One of the most painful conditions known to man is the development of kidney stones. Around 10 to 12% of the population will develop kidney stones.1 Over the past decades, the incidence of kidney stones has increased and the age population has decreased. Research suggests that diet and lifestyle are the causes of this trend. Overall men are more likely than women to develop kidney stones and the prevalence may occur between the ages of 20 to 40 years of age.2 Studies have also observed that there is a significant risk of developing renal stones if the person suffers from obesity.
There are different types of kidney stones. The most common ones are calcium oxalate or calcium phosphate stones. These kidney stones account for 80 to 85% of all stones. Research has suggested that diet may be a key player in forming calcium stones, but the lack of fluids and other health problems like excess urinary calcium or lack of urinary citrate may be the primary causes.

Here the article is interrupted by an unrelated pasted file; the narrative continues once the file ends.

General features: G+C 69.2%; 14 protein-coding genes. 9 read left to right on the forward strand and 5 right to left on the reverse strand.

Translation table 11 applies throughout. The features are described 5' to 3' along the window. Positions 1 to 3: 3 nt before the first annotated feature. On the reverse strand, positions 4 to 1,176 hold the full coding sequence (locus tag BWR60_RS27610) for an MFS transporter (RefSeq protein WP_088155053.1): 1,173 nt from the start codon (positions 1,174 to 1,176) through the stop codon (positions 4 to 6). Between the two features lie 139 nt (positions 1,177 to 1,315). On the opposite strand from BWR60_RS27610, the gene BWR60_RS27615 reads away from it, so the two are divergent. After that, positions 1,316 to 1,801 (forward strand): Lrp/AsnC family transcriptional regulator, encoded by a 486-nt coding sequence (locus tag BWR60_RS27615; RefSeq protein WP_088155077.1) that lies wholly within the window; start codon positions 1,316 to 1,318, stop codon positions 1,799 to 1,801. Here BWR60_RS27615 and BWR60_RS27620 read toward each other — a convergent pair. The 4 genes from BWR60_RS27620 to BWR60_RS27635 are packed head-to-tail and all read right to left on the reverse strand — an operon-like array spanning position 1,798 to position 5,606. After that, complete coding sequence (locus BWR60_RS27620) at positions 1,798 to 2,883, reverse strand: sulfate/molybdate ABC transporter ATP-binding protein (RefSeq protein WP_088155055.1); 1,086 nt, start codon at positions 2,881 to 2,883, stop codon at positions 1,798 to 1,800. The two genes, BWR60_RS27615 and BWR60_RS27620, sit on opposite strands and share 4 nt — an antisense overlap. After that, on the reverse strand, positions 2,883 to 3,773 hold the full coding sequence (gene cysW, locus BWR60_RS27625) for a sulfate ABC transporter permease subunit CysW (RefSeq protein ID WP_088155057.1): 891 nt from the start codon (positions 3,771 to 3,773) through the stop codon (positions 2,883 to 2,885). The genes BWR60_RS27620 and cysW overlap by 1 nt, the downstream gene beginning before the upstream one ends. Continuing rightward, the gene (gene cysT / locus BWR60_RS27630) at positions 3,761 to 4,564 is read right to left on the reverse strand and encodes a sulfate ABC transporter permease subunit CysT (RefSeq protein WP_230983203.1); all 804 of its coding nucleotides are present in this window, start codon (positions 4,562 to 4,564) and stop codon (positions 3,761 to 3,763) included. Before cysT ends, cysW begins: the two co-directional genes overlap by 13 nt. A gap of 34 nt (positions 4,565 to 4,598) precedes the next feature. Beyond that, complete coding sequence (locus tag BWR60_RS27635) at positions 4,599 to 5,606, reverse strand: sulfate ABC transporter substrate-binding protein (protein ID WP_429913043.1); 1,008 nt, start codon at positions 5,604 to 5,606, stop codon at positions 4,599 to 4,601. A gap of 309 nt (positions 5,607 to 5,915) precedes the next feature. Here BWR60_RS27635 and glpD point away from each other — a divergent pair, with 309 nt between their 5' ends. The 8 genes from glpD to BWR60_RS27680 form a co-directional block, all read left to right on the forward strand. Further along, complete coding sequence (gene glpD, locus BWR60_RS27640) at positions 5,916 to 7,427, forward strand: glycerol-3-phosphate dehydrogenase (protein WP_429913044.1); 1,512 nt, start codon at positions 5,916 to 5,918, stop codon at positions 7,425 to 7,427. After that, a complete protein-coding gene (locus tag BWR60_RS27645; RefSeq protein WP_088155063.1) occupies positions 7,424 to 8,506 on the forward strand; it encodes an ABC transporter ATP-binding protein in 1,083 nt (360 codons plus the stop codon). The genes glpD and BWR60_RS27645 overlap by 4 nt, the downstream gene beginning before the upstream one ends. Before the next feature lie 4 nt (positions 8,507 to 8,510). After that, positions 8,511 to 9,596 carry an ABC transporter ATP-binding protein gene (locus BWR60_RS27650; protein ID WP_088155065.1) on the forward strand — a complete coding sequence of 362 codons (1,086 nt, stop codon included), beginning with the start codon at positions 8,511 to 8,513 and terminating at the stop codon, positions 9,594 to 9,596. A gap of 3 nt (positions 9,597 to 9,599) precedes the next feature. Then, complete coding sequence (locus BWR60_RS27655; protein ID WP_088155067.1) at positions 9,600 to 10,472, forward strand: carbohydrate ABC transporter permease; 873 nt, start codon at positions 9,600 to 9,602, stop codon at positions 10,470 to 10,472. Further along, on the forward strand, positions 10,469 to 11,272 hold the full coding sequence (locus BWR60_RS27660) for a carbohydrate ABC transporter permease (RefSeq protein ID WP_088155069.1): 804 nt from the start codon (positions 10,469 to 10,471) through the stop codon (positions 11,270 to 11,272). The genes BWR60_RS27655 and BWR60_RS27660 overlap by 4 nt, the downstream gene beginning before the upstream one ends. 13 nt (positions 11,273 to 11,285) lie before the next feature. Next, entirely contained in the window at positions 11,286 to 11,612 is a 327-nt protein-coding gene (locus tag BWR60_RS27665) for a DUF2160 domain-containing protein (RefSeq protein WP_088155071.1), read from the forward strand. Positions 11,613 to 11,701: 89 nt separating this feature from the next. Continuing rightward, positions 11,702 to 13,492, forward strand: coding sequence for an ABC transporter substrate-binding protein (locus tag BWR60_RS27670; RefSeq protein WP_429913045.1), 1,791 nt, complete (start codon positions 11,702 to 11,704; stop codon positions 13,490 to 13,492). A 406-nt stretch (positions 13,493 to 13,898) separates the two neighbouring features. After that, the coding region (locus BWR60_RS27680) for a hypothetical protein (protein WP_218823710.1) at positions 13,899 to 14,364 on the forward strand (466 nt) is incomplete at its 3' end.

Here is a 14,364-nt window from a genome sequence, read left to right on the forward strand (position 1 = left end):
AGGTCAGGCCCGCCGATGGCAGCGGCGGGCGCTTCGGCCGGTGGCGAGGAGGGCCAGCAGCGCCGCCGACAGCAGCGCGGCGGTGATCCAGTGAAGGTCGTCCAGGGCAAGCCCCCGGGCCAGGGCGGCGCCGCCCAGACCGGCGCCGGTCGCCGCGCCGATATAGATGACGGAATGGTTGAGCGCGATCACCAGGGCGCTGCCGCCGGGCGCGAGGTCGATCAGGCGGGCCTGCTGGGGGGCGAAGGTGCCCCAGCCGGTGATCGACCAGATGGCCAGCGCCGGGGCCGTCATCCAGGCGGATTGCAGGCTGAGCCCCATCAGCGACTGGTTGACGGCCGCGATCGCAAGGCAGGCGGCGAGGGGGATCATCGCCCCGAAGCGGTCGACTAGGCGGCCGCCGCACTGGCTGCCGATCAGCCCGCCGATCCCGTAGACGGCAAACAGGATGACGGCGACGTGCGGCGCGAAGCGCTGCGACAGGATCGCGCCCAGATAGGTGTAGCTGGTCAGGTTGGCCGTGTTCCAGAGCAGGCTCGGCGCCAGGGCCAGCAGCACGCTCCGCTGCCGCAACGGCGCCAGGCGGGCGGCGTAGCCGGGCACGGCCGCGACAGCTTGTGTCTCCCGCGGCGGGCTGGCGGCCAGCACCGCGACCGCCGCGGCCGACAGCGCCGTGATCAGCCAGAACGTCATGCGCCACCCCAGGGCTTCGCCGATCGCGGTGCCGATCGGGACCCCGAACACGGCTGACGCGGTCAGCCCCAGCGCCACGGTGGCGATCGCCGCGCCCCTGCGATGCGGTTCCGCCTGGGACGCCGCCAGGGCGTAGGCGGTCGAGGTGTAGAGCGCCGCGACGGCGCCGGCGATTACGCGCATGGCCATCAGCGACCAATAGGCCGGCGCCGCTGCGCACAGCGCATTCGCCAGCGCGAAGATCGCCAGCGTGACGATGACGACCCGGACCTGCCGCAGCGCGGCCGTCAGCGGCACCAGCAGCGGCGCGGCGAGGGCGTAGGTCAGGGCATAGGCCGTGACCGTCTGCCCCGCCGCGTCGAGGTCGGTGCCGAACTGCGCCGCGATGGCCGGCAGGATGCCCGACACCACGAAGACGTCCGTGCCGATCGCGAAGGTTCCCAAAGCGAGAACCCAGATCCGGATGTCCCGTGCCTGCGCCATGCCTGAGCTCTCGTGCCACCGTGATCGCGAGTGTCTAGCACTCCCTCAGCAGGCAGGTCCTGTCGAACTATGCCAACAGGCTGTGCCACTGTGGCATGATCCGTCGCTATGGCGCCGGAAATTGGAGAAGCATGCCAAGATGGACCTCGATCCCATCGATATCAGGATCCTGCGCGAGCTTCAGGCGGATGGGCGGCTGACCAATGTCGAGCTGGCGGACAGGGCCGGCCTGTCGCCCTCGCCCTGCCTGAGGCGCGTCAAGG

Uric acid stones are commonly formed in people with gout or gouty arthritis. They can also develop in people with a history of Chrohn’s Disease and ulcerative colitis. Uric acid stones may be also dissolved by alkalinizing the urine and by incrementing the amount of water consumed per day. The symptoms caused by kidney problems range from mild urinary frequency to pain in the abdomen, groin, and lower back.
Diet affects how stones are formed as well. A diet usually high in protein like beef, fish, chicken, and pork may also raise the acid levels in the body and urine.